The Caribbean was well-represented, and as the regatta became better-known, there was more participation from boats in the USA and Europe. Through the years, we have had many Maxis including several Kialoas, plus many of Tom Hill’s Reichel-Pugh’s named Titan, Jim Muldoon’s Custom 73, Donnybrook and Bill Alcott’s Andrews 68, Equation.

We had 90 to 100 boats race in the 1990s and early 2000s.

Boats are different today. There tend to be smaller, one-design, light-displacement, and full-on race boats. The IC24s and Cape 31s are among our largest classes this year.

This follows the trend of most large Caribbean regattas. That is, an uptick of light displacement race boats instead of the racer-cruiser orientation of years past.

What were the courses like in 1974? Mostly triangles with reaching legs? Or did the event employ geography (islands) to create courses?

Courses for the first several years accommodated the original heavy displacement cruising boats and were round-the-island races of over 20 miles.

Today, we offer a mix of around-the-island courses for larger classes, and buoy racing, mostly windward-leeward, for the One Design light displacement classes. The format of racing has evolved from one long race a day to multiple shorter races.

As a follow-on to #3, how do the courses in 1974 compare to the ones that STIR plans to administer at this year’s regatta?

This year, courses will reflect the characteristics of boats entered. This includes several races per day using a combination of around-the-buoy racing for One Design classes, and around-the-islands for larger boats.

Where are most boats hailing from in 2024? St. Thomas and nearby islands and other Caribbean nations, or Europe and the mainland USA/Canada? Also, back in 1974, where did most entrants hail from?

We will welcome a concentration of Caribbean boats, augmented with international sailors from the U.S. and Europe.

When you think back on all of the shifts and changes that the regatta has experienced since 1974, which are the ones that you think have had the most impact on today’s regatta? Also, why—out of all the regatta history that’s unfurled on your beautiful waters—are these shifts/changes the important ones?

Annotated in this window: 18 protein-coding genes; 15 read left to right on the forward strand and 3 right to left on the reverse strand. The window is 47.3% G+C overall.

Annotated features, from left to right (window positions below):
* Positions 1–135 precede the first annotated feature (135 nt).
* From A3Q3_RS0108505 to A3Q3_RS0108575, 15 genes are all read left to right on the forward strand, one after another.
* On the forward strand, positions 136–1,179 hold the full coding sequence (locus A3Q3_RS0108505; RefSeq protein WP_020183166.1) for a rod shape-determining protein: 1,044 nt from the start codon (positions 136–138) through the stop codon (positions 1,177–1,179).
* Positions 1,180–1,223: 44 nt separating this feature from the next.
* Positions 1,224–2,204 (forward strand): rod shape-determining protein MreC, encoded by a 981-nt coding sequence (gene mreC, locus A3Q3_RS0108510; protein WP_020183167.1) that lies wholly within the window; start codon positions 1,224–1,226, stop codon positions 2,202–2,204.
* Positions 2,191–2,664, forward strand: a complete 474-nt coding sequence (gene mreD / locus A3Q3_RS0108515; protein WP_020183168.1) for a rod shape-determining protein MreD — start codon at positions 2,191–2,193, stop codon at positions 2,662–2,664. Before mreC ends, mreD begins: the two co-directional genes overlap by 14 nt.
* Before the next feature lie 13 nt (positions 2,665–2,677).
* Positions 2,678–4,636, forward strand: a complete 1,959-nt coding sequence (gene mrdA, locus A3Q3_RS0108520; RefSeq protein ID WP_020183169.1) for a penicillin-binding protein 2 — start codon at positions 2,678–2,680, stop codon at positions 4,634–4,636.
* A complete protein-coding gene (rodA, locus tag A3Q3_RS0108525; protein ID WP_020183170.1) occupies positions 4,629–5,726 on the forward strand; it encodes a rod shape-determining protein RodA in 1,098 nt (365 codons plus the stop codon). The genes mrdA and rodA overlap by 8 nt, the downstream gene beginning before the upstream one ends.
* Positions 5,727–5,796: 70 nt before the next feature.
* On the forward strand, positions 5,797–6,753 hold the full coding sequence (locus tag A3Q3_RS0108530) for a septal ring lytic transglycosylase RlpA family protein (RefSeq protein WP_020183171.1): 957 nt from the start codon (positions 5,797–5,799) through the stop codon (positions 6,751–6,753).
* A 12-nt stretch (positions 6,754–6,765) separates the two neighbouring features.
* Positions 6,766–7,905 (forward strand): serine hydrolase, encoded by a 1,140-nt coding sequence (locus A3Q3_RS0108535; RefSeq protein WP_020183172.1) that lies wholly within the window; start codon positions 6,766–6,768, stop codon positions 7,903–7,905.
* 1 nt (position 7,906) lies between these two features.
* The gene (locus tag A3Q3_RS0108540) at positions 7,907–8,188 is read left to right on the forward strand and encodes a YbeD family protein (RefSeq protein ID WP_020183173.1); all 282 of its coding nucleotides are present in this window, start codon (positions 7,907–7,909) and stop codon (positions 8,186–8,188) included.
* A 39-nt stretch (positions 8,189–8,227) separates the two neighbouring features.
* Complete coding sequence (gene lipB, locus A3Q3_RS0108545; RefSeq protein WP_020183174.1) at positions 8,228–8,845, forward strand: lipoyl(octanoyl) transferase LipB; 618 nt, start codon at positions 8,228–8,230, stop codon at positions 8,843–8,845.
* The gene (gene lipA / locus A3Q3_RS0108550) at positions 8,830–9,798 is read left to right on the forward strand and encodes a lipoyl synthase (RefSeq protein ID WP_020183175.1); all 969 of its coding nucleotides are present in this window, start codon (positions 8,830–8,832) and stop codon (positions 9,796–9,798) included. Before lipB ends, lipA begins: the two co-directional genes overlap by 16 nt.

The most important impact has been the three hurricanes – Hugo in 1989, Marilyn in 1995, and Irma and Maria in 2017, and the strength, resilience, and love of sailing that has kept the regatta alive despite these storms.

The destruction of our racer-cruiser fleet led to the development of the One Design IC24. The yacht club’s racing arm, the St. Thomas Sailing Center, owns our dozen IC24s and they have all been chartered for STIR 2024.

Let’s talk parties and shoreside entertainment—how does the 2024 event stack up compared to the inaugural regatta?

The atmosphere at STYC has always been one of welcoming arms to fellow sailors. This is as strong and healthy today as it was in 1974. Our tagline is ‘We Love It Here! Come Join Us!’

The casual beachside toes-in-the-sand vibe has not changed over the years. In 2024, we’ll be back with hot Caribbean music, toes-in-the-sand dancing, cold beverages, and good food for sailors to enjoy as they relive the day’s racing.

The world’s attitudes have shifted considerably—and considerably for the better—since 1974 when it comes to environmental stewardship. Can you please tell us about some of the ways that the 2024 edition of STIR is a greener event than the 1974 event?

We are environmentally conscious. There is a recycling program at STYC where all aluminum cans are recycled. There has been a water maker installed at the Clubhouse that reduces the use of single-use plastics. As of February, we’ve reduced the use of over 8,000 plastic bottles. STIR 2024 is again a Sailors for the Sea Clean Regatta.

Is there anything else about the 50th anniversary edition of STIR that you would like to add, for the record?

Our 50th Anniversary STIR is not older, but better. I enjoy it and have as much fun as I did when I was 23 that first year. You will still find me on the racecourse and the dance floor.